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Xingu(zĭng-go͞o`, Port. shēng-go͞o`), river, 1,230 mi (1,979 km) long, rising in central Mato Grosso state, Brazil, and winding north across Pará state into the Amazon River at the head of the Amazon delta. The Xingu, with many rapids and falls, passes through wild, partly unexplored country, and only in its lower course is it navigable. Pioneers have pushed into the area and have settled farms in the forest. The Belo Monte dams and generating station, on the Xingu below Altamira, is one of the world's largest hydroelectric facilities.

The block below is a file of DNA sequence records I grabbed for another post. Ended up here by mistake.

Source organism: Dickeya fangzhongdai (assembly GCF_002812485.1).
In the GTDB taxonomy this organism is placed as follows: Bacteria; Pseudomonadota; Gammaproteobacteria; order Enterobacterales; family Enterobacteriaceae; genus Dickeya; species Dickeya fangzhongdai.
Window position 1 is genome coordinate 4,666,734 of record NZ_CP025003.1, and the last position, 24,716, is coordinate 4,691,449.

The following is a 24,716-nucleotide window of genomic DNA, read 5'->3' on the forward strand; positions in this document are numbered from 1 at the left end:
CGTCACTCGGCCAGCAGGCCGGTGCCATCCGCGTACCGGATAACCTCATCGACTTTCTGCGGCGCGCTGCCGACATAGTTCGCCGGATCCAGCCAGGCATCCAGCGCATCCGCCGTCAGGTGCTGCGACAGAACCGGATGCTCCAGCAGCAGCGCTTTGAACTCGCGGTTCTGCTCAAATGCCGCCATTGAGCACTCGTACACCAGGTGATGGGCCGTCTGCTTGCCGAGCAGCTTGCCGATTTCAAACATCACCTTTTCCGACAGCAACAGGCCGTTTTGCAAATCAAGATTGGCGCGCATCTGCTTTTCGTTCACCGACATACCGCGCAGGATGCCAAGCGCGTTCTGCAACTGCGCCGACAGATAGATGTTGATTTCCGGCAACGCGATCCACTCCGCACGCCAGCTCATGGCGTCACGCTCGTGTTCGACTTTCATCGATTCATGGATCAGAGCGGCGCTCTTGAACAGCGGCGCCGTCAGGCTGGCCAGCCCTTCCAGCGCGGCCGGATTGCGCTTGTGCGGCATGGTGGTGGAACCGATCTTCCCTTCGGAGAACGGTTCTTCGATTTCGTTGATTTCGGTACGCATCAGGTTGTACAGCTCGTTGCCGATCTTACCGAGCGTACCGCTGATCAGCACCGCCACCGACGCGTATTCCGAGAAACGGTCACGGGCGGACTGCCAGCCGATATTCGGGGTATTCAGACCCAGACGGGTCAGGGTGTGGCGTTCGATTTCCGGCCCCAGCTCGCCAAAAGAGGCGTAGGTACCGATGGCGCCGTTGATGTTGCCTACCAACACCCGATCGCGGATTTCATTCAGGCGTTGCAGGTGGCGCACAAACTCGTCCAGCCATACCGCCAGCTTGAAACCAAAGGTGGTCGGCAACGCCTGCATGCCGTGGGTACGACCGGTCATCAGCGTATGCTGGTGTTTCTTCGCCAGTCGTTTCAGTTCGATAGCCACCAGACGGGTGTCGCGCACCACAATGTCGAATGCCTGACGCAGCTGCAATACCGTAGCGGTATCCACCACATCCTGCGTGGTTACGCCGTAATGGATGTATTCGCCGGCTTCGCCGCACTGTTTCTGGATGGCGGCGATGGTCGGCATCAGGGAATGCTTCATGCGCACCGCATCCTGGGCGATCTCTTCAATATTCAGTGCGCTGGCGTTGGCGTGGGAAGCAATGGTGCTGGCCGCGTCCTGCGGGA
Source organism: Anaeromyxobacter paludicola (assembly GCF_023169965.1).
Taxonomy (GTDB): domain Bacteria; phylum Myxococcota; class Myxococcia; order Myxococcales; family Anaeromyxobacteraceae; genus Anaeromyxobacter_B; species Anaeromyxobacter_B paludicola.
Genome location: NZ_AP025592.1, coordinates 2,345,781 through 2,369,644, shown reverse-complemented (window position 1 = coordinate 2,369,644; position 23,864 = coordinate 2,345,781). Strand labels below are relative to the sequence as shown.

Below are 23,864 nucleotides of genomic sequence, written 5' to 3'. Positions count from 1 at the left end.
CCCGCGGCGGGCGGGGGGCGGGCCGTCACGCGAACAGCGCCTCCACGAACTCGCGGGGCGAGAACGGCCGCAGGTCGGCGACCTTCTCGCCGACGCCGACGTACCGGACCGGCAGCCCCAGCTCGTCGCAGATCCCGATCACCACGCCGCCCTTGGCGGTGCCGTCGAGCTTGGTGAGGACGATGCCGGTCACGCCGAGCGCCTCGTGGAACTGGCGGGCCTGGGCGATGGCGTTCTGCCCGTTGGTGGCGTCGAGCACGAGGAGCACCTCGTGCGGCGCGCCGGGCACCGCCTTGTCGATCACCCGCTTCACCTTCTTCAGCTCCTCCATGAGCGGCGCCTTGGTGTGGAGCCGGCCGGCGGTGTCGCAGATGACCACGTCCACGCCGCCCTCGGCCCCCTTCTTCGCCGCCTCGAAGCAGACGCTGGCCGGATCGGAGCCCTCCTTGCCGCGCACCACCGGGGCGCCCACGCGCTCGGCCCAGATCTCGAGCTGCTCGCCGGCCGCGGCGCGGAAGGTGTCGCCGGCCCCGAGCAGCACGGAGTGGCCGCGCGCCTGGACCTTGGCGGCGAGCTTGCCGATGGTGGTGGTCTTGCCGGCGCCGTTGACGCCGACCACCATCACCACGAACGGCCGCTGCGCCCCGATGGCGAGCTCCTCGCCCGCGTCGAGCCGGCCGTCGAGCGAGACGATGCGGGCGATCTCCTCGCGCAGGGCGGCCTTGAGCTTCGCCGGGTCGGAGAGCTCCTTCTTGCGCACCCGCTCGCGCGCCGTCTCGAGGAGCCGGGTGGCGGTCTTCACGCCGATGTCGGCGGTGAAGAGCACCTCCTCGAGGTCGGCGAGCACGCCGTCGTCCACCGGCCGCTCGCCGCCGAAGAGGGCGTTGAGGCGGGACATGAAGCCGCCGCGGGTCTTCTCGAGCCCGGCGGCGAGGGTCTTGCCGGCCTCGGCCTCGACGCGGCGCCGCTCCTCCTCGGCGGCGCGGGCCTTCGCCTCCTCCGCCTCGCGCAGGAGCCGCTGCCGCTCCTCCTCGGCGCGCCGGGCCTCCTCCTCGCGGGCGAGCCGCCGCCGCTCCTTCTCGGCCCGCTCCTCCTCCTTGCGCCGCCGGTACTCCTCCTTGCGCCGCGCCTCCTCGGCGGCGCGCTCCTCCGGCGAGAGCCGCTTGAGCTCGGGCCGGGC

a river in Brazil, a right tributary of the Amazon. The Xingu is 1,980 km long and drains an area of 513,000 sq km. It rises in the eastern part of the Mato Grosso Plateau, where it is called the Culuene. As it crosses the northern part of the Brazilian Highlands, it is a powerful, torrential stream with rapids and waterfalls. After its last rapids, Cachoeira Grande, the Xingu flows into the Amazon Basin. Its final section, which is accessible to ships, is 160 km long and reaches a width of 8–12 km. The chief tributary of the Xingu is the Iriri, a left tributary. The Xingu is fed by rain; high water occurs from October until April or May. The mean flow rate is 16,000 cu m per sec. The Xingu is navigable for 190 km from its mouth.